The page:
Today I am taking a look at the Belkin Wi-Fi phone for Skype... Skype, Skype, Skype, I always sing the praises of Skype. For those of you who do not know, Skype allows you to use your broadband connection to make voice and video calls to other users Macs or PCs, so long as they have Skype installed. In addition to this, you can also make what are called SkypeOut calls to regular landlines and mobile phones. These cost a small amount of money, but in my case I am on one of the many promotions Skype run from time to time, so I get my landline calls free until May 2007.
The only downside of Skype is being tied to a computer. You need to have your Skype application running and logged in... that is until now! Over the past few months Skype handsets have been appearing. No, I don't mean the wired handsets that cost around £15, this new breed use Wi-Fi to connect to your wireless router and then to the outside world.
Sorry for the long introduction, back to the Belkin Wi-Fi phone. In the box you get a USB cable (for charging from a computer), a mains powered charger, a manual on CD-Rom, a Quick Start Guide and the handset itself. The handset looks very smooth, comparable in to a medium sized mobile phone. It has a numeric keypad, two soft keys, call start and end, plus a four-way navigation key. The screen is full colour and a nice size, with a nice crisp display. The feel of the handset is great, it has a smooth rubberised feel to it, very nice in the hand.
Setting up couldn't be easier. After the initial charge, you switch the handset on, set the language, and it then searches for wireless networks. Picking the network you want to connect to will ask for a password (if it is protected). This is asked for as a hexdecimal string, so if you network is protected by WEP for example, do a quick google search for a converter to convert from WEP to HEX. With the security part out of the way you will be asked to either sign into Skype or create a new account. Assuming you already have Skype, typing in your username and password is all that is needed. You can then access you contacts list, set your status to online, away, busy etc, and make calls to other users computers or SkypeOut calls to landlines and mobiles. Navigating the menus and setting up other aspects of the handset is just as easy. You can even change your ring tone (three to choose from) and set the handset to vibrate on an incoming call…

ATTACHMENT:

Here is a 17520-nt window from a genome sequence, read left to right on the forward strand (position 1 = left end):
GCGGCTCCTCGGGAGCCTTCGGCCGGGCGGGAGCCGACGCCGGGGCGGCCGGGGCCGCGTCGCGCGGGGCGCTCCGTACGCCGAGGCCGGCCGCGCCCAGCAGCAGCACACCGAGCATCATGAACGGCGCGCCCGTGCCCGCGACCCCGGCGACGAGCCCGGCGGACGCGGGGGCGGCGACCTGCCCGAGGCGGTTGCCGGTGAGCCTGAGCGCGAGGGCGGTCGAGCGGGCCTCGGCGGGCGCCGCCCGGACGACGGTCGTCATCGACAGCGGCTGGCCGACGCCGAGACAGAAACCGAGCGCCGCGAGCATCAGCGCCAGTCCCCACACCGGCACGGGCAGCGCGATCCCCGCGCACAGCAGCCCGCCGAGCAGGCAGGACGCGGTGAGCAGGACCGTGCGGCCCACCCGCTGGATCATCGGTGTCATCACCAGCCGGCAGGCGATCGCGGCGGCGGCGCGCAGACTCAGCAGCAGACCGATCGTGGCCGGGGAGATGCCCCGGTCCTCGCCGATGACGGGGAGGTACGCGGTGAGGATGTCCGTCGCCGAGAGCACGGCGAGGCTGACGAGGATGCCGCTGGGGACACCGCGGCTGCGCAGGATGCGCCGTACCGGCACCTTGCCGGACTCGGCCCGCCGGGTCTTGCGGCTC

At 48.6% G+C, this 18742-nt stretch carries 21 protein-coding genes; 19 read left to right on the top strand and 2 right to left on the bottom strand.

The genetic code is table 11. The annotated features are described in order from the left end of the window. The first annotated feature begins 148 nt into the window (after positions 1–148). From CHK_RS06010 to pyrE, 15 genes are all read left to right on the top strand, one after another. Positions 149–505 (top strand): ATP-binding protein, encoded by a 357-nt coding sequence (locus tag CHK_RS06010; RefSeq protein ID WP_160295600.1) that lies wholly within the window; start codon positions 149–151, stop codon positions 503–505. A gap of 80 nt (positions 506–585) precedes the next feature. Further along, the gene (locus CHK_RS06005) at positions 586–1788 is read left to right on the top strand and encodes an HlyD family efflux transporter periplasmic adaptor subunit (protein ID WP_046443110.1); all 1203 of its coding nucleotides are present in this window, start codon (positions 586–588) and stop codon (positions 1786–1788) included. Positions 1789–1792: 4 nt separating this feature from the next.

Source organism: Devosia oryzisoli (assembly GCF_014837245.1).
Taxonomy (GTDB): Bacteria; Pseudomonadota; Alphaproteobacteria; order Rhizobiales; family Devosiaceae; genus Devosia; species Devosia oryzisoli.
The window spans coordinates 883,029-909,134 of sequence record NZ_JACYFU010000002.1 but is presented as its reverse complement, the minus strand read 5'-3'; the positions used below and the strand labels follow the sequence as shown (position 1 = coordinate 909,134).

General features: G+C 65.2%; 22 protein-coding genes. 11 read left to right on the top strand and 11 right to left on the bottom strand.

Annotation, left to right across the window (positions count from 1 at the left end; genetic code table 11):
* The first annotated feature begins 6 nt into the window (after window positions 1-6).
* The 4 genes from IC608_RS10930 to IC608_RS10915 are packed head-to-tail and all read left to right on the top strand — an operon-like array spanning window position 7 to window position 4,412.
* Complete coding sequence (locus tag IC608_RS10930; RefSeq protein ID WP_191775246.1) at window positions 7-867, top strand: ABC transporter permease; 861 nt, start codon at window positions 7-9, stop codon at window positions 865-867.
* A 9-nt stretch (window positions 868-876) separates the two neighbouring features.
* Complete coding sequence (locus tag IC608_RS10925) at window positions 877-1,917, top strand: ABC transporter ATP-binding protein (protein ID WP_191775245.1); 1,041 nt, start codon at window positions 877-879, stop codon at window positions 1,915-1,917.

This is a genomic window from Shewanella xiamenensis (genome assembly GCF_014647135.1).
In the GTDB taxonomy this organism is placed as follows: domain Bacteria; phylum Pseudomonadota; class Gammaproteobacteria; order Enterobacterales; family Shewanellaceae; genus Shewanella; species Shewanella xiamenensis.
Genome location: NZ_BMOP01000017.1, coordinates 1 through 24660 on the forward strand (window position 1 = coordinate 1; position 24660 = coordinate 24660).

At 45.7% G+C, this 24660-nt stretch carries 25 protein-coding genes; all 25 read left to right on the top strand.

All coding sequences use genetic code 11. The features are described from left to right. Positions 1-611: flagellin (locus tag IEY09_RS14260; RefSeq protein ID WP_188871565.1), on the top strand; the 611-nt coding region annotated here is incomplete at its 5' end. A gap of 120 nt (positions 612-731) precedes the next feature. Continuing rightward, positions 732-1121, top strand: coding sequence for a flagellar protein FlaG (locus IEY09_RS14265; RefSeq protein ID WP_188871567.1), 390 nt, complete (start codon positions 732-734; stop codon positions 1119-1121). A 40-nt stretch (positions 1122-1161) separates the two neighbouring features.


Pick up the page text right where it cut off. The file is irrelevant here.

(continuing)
The beauty of the Belkin Wi-Fi phone is that now you can leave it connected to Skype all the time. You will get a lot more use out of it because it is just so natural to pick up a phone and dial. Of note, if you switch your computer on and sign in to Skype, your Belkin connection remains unaffected, so in theory two people could use one Skype account at the same time.
Call quality varied, but this happens even when calls are made via a computer. I would say that 80% of calls I made with the handset were absolutely fine, crystal clear. 10% were acceptable, perhaps sounding more like mobile phone quality. The remaining 10% were a bit choppy, due to network traffic or moving a bit too far away from my wireless router. So, in the house, this handset was already proving its worth, but what about if I was out and about? Well, if you have an account with The Cloud, BT Openzone or another provider, then so long as you are within range of a hotspot, you can connect and make calls. I tested this at a local Cloud hotspot and connected successfully first time. The call quality was great and I was so pleased that I had made a totally free call.
Incoming calls are also possible. If someone has you in their Skype contact list, then they can easily call you from their computer. If you want people to be able to ring you from a regular handset then you would need to subscribe to another service. You can get a SkypeIn number, which can be based in various UK towns and cities (what I mean by this is, that even if you don't live in London, you can have a London based SkypeIn number). This costs around £23 per year, but can be had cheaper if combined with other services. A SkypeIn number also gets you access to voicemail services, so callers can leave you messages. The fact that people can call you, makes the Belkin handset an even more viable proposition.
Should you buy one? is very easy to answer. If you already have Skype, then yes, invest in one of these. If you don't have Skype, then get it and start experiencing the world of free or cheaper calls. I do not think that the Belkin Wi-Fi phone for Skype could replace a mobile phone, but if you are up for the challenge or live in an area with a lot of hotspots you could easily reduce your mobile bill. The only thing I would like to see is a docking station to charge the handset whilst indoors, other than that the Belkin handset is faultless.